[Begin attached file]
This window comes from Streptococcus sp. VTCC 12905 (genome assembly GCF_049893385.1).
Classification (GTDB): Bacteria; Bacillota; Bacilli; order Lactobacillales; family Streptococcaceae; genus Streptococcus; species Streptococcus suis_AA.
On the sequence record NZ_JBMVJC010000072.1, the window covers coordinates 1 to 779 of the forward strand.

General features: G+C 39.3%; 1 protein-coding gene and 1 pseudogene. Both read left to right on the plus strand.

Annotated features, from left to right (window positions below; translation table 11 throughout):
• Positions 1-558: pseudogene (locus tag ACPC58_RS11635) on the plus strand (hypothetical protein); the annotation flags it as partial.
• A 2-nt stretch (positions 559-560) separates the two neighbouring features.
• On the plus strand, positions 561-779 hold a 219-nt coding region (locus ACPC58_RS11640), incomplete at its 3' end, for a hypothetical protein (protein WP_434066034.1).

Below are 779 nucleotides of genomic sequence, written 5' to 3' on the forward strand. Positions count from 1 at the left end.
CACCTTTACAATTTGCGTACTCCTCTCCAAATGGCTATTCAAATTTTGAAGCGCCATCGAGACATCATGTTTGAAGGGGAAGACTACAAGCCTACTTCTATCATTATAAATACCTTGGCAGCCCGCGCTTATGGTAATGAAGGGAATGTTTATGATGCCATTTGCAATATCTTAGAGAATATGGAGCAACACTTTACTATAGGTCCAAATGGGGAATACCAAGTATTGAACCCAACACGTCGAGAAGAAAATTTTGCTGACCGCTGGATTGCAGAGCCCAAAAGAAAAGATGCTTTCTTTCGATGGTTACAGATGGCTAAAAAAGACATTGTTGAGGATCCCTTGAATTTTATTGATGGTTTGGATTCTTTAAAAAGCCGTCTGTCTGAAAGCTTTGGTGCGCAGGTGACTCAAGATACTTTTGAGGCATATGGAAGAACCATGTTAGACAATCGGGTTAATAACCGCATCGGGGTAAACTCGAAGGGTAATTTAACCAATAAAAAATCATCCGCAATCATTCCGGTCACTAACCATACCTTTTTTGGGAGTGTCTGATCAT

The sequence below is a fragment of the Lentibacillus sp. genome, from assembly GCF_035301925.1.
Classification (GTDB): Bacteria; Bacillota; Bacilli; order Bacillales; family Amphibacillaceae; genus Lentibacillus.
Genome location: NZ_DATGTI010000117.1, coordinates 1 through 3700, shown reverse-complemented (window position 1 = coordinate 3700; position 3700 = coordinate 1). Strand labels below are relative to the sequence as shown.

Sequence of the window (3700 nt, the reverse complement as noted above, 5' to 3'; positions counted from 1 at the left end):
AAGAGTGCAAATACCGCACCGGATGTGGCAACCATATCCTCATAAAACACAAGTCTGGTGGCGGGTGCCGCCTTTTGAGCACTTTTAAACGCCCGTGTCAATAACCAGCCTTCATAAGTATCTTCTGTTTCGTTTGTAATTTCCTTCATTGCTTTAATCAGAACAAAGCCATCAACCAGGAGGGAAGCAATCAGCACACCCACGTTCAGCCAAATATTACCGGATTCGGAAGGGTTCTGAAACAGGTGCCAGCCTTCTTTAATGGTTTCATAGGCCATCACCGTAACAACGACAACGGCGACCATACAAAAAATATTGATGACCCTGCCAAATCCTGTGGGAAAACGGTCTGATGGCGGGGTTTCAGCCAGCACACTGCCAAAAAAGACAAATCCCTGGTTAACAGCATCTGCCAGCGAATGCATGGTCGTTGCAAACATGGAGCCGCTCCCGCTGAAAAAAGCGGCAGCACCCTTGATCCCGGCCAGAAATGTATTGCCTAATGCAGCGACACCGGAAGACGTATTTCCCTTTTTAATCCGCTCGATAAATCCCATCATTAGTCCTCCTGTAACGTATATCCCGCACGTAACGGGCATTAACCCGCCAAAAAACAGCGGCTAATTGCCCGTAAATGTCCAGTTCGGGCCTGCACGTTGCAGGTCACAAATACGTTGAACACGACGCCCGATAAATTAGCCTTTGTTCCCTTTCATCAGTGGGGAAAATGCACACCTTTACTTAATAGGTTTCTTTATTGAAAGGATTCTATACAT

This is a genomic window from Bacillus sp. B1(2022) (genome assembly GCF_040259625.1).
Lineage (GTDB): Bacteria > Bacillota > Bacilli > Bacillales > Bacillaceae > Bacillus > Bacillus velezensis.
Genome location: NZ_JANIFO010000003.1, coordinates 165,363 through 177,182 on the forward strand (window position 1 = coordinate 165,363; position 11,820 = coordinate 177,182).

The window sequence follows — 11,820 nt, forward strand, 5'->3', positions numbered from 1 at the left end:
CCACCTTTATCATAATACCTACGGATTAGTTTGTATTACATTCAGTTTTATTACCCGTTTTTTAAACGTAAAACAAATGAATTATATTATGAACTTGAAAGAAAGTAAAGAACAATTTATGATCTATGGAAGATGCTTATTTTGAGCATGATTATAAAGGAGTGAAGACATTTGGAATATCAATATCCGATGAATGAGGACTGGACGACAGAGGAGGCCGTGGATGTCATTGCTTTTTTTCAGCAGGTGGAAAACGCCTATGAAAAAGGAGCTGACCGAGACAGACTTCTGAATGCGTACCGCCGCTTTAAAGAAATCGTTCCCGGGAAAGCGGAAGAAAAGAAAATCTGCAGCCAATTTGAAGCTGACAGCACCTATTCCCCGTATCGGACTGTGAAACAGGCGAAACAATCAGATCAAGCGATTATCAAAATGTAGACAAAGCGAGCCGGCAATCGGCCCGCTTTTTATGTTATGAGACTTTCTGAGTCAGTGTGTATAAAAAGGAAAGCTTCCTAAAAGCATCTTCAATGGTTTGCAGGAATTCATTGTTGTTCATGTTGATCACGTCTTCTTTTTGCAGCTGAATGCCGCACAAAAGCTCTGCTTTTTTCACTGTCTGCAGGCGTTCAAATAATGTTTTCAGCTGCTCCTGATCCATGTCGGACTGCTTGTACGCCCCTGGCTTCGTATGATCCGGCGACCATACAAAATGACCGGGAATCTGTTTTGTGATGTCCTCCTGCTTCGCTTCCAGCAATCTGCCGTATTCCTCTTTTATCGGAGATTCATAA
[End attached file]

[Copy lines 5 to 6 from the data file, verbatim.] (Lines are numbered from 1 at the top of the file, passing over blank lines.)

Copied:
Annotated features, from left to right (window positions below; translation table 11 throughout):
• Positions 1-558: pseudogene (locus tag ACPC58_RS11635) on the plus strand (hypothetical protein); the annotation flags it as partial.